U.S. Sen. Chuck Grassley started his weekly conference call with Iowa reporters with a disclaimer — he’s not glued to his television monitoring the House impeachment investigation.
“I know everyone in the news media wants to talk about impeachment, at least that’s the way it is out here in Washington, D.C.,” the Iowa senator said Wednesday. “That’s understandable. Impeaching a president is a very serious matter, and Washington is very captivated by it.”
However, the Republican says that only underscores his belief that “Washington, D.C., is an island surrounded by reality.”
“Right now, most Americans aren’t talking about impeachment,” he said. “They’re focused on real issues they and their families are facing.”
So while Grassley’s staff will be following the public hearings to give him daily updates, the senator said he will be focused on issues important to the Iowans.
That includes his plan to control prescription drug prices.
Grassley recently cited a Gallup poll that found more than 13 percent of American adults — 34 million people — said they knew of someone who died because they could not afford medical treatment and 58 million Americans say they can’t afford their prescription drugs.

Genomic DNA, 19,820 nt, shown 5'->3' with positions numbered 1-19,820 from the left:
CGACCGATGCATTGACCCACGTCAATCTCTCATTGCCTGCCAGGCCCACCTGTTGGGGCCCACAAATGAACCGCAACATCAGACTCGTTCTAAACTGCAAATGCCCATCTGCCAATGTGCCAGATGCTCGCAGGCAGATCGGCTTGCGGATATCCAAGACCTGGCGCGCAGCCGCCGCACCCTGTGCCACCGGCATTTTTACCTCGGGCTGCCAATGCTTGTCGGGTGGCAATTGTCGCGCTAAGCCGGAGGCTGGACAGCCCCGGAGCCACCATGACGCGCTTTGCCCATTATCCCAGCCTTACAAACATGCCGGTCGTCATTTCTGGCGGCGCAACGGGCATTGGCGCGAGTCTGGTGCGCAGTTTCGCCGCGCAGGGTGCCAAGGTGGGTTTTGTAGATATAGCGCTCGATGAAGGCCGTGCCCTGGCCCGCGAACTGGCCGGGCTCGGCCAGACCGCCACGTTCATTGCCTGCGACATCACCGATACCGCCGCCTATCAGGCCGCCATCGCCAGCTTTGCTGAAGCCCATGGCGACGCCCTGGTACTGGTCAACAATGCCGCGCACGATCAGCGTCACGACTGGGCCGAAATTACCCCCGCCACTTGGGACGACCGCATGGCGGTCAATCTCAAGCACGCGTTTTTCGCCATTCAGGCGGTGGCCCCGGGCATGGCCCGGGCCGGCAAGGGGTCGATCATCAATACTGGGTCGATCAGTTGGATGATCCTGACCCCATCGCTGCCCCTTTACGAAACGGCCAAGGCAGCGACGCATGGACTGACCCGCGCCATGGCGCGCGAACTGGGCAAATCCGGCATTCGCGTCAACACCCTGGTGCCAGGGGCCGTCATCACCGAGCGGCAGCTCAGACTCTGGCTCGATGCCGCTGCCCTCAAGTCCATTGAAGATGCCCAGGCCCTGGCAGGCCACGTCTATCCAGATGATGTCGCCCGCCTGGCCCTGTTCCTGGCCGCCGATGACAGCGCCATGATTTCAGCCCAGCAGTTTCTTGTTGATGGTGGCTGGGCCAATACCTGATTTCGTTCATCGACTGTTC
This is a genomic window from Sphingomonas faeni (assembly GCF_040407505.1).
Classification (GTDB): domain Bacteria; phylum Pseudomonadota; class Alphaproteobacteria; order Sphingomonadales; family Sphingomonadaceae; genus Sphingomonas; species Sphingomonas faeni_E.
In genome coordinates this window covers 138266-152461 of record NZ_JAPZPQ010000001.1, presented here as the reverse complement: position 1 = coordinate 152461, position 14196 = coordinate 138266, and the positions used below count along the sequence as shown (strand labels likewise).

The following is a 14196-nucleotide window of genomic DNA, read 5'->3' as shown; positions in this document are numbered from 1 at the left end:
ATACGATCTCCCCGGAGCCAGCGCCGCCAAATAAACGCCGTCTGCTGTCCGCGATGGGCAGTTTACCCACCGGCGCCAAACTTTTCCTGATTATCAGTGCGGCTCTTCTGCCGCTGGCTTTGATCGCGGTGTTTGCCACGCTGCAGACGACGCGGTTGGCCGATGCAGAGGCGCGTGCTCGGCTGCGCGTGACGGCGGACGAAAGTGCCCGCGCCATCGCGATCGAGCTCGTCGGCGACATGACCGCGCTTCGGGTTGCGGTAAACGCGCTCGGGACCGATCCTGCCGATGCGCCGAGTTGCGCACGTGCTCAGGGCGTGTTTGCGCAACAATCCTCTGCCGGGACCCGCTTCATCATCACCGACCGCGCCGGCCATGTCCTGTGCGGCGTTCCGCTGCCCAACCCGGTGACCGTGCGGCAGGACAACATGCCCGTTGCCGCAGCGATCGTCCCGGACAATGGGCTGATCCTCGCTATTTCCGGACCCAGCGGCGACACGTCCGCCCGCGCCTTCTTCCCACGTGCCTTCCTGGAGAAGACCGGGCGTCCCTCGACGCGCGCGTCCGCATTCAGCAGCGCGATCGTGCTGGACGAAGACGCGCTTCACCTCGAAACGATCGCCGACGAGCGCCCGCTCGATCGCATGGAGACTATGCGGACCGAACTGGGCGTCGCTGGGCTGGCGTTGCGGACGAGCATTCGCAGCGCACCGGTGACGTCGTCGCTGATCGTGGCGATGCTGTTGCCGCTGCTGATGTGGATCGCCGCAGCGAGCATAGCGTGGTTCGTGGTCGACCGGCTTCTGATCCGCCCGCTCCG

According to Gallup, the percentage of adults who report not having had enough money in the past 12 months to “pay for needed medicine or drugs that a doctor prescribed” to them is rising. The percentage has increased significantly, from 18.9 percent in January 2019 to 22.9 percent in September. The rate for women — 27.5 percent — has risen 5 percent and widens the gender gap when compared with men, with an 18.1 percent rate.
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Grassley’s plan, jointly sponsored by Democratic Sen. Ron Wyden of Oregon, would cap prescription drug price increases year-over-year at the rate of inflation as well as out-of-pocket expenses. That would give people peace of mind, he said.
It also would save more than $100 billion and “have the effect of reducing premiums on commercial insurance beyond saving money for Medicare,” he added.
The Grassley-Wyden bill is a compromise the sponsors believe will get the 60 votes needed to bring it to the floor.
Democrats, including House Speaker Nancy Pelosi, who is pushing her own bill, call for negotiating drug prices. Grassley doesn’t like that approaching, saying it would “put the government between doctor and the patient.”
The Grassley-Wyden bill is a compromise.
“And it’s going to be a moderate position between doing nothing and doing what Pelosi wants to do — having the government dictate prices,” he said, adding that his bill has White House support.
The Senate is split 53-47 between Republicans and Democrats, respectively, and Grassley said he has the support of all but two or three Democrats and “ought to be able to get at least half of the Republicans to be for it.”